Is Krav Maga Deadly? (Plus Safety Statistics)


Is Krav Maga Deadly lg

You’re familiar with some martial arts and self-defense systems and probably know that Krav Maga is one of the most effective ways to defend yourself. And you might even know it originated with the Israeli military. But is Krav Maga deadly?

Here’s what I’ve seen over the years:

Krav Maga is deadly because it is a self-defense system that is devoid of any rules. It is about being able to defend oneself quickly, by any means necessary. The most vulnerable parts of an attacker’s body are what is usually targeted.

This is one of the key reasons it is indeed deadly.

Krav Maga is not a martial art, so it is devoid of some of the spiritual and harmonious components that are an essential part of most Eastern martial arts.

These often require many years to master. Krav Maga, on the other hand, is focused and actionable, and its most vital elements can be learned in 12 months.

In this article, we’ll take a deep dive into what makes Krav Maga lethal.

Let the fun begin…

Is Krav Maga the deadliest martial art?

Krav Maga is not a martial art but rather a self-defense system. And while it can be deadly, Muay Thai is probably the deadliest martial art given how many practitioners are injured each year.

Krav Maga is based on an ethos of “whatever works” and is about leveraging fast-acting techniques to incapacitate an attacker.

There’s no consideration shown for the attacker. So no doubt, it can be very deadly.

Krav Maga is designed for combat. And combat only. And, one of the reasons is the context in which it was developed.

It was developed by Imi Lichtenfeld, who was into wrestling and boxing. He developed it originally to help Jews protect themselves against anti-semites if they are physically attacked.

The Israelis, as you know, regularly get embroiled in conflict. So, they had to adopt a super-effective form of defense, or they may not survive.

There’s hardly any other form of self-defense that has been, and that is being actually tested in battles.

Practitioners of Krav Maga don’t have the luxury of trying to live in harmony with folks who are trying to kill them.

Krav Maga was developed by its military, the Israeli Defence Force, and is being used by many military forces. That should tell you something.

It’s a system that has incorporated techniques from a variety of other systems, such as:

  • Boxing
  • Wrestling
  • Karate
  • Judo
  • Aikido

It’s a deadly mix.

Consider, for example, that groin kicks are a part of what you’ll learn. It doesn’t look nice or harmonious if you ask me, but you’ll agree that it’s deadly in a real fight.

It’ll instantly “cripple” your opponent. The goal is to quickly neutralize the opponent by focusing on weak points in their body. You’ll agree that a kick to the groin would do that.

Many people are not familiar with this form of self-defense. 

You’ll see a lot of contests and competitions on Judo, Karate, and the usual suspects, but not on KM because the techniques are lethal!

It’s not like the neatly choreographed and fun martial arts we enjoy watching. It’s focused on how to fight real-life contests with one or more assailants, armed or without weapons.

Say a Kung Fu fighter and a Krav Maga fighter have a go at it. 

Who do you think would trounce the other? Check out a recent article of mine, where I looked at both systems.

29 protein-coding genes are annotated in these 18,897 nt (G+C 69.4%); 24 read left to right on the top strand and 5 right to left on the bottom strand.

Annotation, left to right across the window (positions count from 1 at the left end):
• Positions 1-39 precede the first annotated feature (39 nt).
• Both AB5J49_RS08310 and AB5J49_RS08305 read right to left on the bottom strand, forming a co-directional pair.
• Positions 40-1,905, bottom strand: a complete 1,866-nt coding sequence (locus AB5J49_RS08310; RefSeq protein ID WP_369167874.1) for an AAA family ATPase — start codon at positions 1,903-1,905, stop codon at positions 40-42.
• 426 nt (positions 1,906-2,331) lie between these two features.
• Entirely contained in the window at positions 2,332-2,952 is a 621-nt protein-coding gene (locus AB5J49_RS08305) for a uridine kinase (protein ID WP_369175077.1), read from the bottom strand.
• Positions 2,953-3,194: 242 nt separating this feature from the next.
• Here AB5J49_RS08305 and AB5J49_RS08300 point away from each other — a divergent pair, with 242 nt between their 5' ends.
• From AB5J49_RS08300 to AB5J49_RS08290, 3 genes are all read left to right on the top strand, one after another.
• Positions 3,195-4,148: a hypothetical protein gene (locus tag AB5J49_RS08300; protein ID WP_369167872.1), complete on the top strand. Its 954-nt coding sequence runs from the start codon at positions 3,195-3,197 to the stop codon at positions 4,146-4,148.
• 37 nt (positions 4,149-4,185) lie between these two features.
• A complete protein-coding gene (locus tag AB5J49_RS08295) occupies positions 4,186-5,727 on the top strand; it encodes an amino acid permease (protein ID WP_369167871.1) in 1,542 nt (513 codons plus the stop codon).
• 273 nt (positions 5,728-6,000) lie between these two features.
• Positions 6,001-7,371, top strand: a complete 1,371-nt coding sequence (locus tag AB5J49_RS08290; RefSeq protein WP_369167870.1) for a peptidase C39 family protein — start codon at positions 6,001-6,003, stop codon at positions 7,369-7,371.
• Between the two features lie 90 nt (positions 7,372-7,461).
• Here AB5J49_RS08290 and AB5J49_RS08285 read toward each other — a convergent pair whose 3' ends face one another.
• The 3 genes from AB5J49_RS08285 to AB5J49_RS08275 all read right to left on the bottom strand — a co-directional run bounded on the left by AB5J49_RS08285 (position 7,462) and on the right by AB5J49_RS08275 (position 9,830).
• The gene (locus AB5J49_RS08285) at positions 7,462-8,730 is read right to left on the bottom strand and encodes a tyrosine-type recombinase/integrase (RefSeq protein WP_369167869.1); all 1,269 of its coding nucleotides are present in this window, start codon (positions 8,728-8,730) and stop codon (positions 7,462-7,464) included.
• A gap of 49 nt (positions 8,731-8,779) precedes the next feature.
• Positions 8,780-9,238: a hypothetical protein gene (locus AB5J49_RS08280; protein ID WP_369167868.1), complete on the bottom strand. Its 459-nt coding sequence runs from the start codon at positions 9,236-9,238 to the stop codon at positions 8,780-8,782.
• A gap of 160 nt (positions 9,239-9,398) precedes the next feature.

Bruce Lee, of course, is probably the most famous Kung Fu practitioner, having started with Wing Chun (a form of Kung Fu) before creating his own system. Surely he could beat anyone??

Just click the link to read it on my site.

What’s the difference between Krav Maga and Systema?

Krav Maga is a relatively new Israeli self-defense system, whereas Systema is a millennia-old Russian martial art. Both avoid choreographed movement and are used by the military. But Systema focuses more on breath, fluidity, and the release of tension to prevent telegraphing movements. Both can be deadly.

Philosophically, both systems are different. Systema, being a martial art, the focus is on the holistic development of practitioners.

Both have a religious background, with Systema being Christian and Krav Maga having been originated by Jews.

In terms of techniques, Systema is much more fluid.

It doesn’t involve pre-defined techniques since the focus is on training the practitioner to hone their reflex actions to a point where they can be used for maximum efficiency in subduing threats.

As a result, people unfamiliar with Systema often make claims of it being “fake” since the movements are often so small, the results almost don’t look real.

Having been on the receiving end of a few Systema masters’ punches, I can attest they are very real.

Krav Maga employs pre-defined techniques aimed at threat-elimination as quickly as possible. These include groin-kicks, elbow-strikes, eye-gouging…

There’s a focus on maximum efficiency, too, but it’s not on subduing but eliminating.

So, a Krav Maga fighter would not think twice in unleashing elbow strikes in a situation where a Systema fighter may have opted for a technique that simply immobilizes their assailant.

Yeah. KM is highly effective, but is it something you can teach yourself? 

That’s what I explored in a recent article of mine. I showed that you could teach yourself and shared actionable tips that’d help you.

Just click the link to read it on my site.

Is Krav Maga focused on killing someone?

Krav Maga is not focused on killing. It is focused on immobilizing an attacker as quickly as possible without regard for the damage done to the assailant. But the goal would be to stop them from furthering the attack, and in most cases, that would not involve killing someone.

Krav Maga is about the most effective, fast-acting self-defense techniques.

Techniques that are proven to protect oneself from harm. It is rare, but in some attacks, one’s life may be at stake. In such scenarios, a Krav Maga practitioner won’t hesitate to “end the problem.”

Krav Maga is not focused on killing at all.

It’s essentially a form of self-protection, where the focus is on “smart” fighting. In other words, what’s the best and quickest way to incapacitate an attacker.